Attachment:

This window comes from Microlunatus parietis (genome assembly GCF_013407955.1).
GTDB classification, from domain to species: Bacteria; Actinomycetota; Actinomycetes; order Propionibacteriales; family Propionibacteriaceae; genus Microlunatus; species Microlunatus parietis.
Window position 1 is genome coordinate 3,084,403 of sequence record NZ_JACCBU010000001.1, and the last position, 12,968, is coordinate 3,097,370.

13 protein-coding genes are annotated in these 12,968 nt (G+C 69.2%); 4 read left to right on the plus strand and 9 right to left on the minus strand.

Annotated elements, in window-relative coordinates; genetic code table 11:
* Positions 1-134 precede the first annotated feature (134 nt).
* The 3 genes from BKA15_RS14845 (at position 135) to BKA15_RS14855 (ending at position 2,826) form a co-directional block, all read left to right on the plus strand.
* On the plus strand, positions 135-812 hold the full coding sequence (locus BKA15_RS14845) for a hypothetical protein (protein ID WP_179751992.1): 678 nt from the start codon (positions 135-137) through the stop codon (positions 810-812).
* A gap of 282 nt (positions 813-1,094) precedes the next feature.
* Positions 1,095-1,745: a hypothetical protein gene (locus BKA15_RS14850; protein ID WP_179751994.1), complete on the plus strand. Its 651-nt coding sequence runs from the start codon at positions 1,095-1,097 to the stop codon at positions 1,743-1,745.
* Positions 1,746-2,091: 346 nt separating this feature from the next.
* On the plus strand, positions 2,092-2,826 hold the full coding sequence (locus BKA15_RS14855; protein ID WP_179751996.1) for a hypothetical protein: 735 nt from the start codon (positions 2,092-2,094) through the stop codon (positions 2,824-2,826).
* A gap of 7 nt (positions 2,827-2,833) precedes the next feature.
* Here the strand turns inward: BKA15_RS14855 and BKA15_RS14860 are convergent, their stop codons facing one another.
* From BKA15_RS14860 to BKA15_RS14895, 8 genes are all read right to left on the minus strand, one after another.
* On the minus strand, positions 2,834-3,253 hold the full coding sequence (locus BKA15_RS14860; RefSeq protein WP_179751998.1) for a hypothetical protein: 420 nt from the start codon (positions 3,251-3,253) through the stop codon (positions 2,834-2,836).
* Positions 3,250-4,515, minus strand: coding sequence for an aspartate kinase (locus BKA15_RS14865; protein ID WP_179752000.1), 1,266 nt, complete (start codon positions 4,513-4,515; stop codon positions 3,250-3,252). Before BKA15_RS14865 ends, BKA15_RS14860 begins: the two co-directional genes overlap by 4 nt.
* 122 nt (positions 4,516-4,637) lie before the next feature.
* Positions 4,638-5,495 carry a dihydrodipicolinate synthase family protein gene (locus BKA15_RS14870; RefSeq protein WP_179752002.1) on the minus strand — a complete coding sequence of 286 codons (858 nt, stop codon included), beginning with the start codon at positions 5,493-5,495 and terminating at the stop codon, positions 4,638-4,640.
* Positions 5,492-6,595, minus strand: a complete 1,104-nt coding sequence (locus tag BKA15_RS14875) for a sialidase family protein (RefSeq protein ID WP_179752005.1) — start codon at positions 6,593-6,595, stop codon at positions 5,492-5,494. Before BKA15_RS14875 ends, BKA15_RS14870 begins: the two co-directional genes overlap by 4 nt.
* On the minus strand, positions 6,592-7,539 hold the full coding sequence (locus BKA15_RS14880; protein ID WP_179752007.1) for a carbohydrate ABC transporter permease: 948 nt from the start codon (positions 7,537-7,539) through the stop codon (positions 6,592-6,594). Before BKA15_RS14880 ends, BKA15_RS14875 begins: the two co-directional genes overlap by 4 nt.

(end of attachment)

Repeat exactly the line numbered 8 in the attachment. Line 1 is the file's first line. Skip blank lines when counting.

* On the plus strand, positions 135-812 hold the full coding sequence (locus BKA15_RS14845) for a hypothetical protein (protein ID WP_179751992.1): 678 nt from the start codon (positions 135-137) through the stop codon (positions 810-812).